Preventive health care, immunity and hygiene have attained centre-stage in the backdrop of the COVID-19 pandemic, which has wreaked havoc across the world, posing a major threat to public health with a deep impact on the overall physical and mental health of people, individually and collectively. Added to the agony is the COVID-induced financial burden on the infected person and their family; and the economy.
India did quite well to curb the first wave of COVID-19 and bring the epidemic situation under control. We focused on strengthening health infrastructure and health equipment such as PPEs (personal protective equipment), medicines, ventilators and most importantly on developing and manufacturing indigenous vaccines.
But the fight against COVID-19 does not stop here. After showing a declining trend till early January this year, coronavirus has reared its ugly head once again and more menacingly, in the form of new variants. So far, coronavirus has infected over 2.57 crore people of which more than 2.23 crore people have recovered. The disease has claimed 2.87 lakh lives across India to date.
Given that these variants are more lethal and contagious, and the risk of the third wave is inevitable, the cases are likely to surge, unless we follow strict protocols. The central and state governments have to urgently focus on public health policy to ensure people have a long and healthy life. Coronavirus basically infects lungs and therefore, among the measures required to prevent a significant number of life-threatening cases, tobacco control perhaps assumes importance. Researched evidences show that the long-term impact of tobacco-related diseases on health infrastructure can be profound.
Often, the most disadvantaged populations are the hardest hit, as they have to shell out their meagre earnings for hospitalization, medicines and rehabilitation etc. Add to this, the indirect costs related to loss of livelihood. Further, tobacco users are at a much higher risk of falling sick and dying prematurely due to tobacco-related non-communicable diseases (NCDs), such as cancer, heart attacks, and respiratory diseases. Smoking not only adversely impacts the one who smokes, but others too.
Studies from several countries have shown how smoking increases the risk of suffering severe outcome of COVID-19. Experts have said that smoking increases the risk of intensive care, need for mechanical ventilation and even death due to COVID-19. There is no excuse for inaction because the tobacco epidemic is entirely preventable.
The government on its part has shown its commitment by proposing Cigarettes and Other Tobacco Products Act (COTPA), 2003 amendments, which envisage among various provisions banning designated smoking areas (DSAs), a ban on sale of loose cigarettes and other tobacco products as well as surrogate advertisements that are aimed at impressionable minds.
Health Minister Dr Harsh Vardhan is sensitive towards preventive health strategy, and has been taking several steps in this direction, ban on spitting last year being a major one. It is pertinent to mention here that one of the most effective preventive long-term strategies to break the chain of transmission of COVID-19 is to ban the public DSAs in airports, hotels, bars and guest houses allowed under the COTPA 2003. These zones, if not properly ventilated, can turn into ‘hotspots’ for COVID transmission, especially when no social norms are followed.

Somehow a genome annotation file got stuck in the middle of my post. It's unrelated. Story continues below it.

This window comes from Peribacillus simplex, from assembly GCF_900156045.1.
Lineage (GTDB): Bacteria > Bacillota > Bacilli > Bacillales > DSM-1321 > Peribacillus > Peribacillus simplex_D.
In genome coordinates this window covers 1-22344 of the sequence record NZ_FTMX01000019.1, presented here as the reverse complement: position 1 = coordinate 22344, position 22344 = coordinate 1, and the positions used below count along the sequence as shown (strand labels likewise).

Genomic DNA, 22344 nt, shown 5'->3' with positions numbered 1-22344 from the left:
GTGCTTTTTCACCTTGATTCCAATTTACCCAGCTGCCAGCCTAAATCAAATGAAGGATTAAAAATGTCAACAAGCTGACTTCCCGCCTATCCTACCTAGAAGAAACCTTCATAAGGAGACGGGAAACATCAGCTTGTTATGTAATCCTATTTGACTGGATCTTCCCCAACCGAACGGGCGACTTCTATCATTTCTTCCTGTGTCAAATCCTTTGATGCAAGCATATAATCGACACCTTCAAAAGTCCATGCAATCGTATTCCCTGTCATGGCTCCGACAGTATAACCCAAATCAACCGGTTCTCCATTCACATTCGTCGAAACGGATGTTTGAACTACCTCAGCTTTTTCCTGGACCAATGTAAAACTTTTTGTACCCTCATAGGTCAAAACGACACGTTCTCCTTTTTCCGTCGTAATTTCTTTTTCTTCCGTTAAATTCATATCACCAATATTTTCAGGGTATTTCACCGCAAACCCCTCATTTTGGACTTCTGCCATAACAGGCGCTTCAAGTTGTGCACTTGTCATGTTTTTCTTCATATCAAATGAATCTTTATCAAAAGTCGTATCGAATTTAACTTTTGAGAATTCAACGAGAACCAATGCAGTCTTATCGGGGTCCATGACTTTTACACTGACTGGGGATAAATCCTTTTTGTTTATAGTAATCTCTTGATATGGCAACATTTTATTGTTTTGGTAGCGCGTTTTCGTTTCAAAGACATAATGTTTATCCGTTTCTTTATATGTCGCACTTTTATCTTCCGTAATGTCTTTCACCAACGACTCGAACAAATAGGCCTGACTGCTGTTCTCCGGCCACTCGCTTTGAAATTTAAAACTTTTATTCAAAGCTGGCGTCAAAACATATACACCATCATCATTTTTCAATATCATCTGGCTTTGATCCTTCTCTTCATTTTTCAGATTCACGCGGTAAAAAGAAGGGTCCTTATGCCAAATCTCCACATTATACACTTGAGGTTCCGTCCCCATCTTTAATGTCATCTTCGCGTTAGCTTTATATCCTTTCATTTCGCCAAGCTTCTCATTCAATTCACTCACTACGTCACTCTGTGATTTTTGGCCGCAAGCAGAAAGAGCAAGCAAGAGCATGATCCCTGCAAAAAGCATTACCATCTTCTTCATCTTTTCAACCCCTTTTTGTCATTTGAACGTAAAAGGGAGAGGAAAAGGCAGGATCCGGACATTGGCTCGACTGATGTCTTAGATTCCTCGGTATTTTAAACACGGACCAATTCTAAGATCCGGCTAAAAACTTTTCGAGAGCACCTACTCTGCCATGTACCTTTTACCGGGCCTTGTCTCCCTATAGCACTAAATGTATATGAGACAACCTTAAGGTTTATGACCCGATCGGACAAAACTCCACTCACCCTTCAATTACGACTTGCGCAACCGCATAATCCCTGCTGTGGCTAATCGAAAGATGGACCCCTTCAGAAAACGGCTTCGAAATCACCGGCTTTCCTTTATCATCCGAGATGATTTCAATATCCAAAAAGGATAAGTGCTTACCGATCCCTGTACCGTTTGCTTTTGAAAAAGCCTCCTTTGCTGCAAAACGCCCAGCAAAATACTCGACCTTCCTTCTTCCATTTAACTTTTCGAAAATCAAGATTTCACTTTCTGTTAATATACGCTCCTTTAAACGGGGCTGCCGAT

Smokers also have a higher risk of getting infected with the deadly coronavirus due to a weaker immune system, and they are more likely to develop severe symptoms due to COVID-19. In the process, they also become super spreaders, thus putting others’ life at risk. COVID-19 spreads through air when people infected with coronavirus cough, sneeze or spit. A person needs to inhale only a few germs to get infected.
Smoke can also be deadly for non-smokers too. In fact, exposure to second-hand smoking also results in adverse health outcomes. As many as 12 lakh deaths are attributed to passive smoking annually. That is why, undoubtedly, a complete ban on smoking in public places and strict enforcement of anti-smoking laws will yield enormous public health gains. To put in simple words, laws can have deterrent impact on the violators as we presume most people in a civilised society are law-abiding.
Moreover, community participation and awareness are important where citizens can claim a right to a healthy environment and question a smoker: ‘Isn’t your smoking injurious to my health?’
Besides preventing non-communicable diseases (NCDs), controlling smoking has another major advantage—combating communicable diseases like tuberculosis (TB). The World Health Organization has clearly stated that tobacco smoking substantially increases the risk of TB by more than two and a half times, besides increasing the risk of death from TB. More than 20 per cent of global TB incidences may be attributed to smoking. It is time tobacco prevention measures take the shape of a movement, along the lines of ‘Swachh Bharat Abhiyan’ or ‘Har Ghar Jal’ campaign, so that we could move towards a healthier state. There has never been a more pressing time to check smoking than now.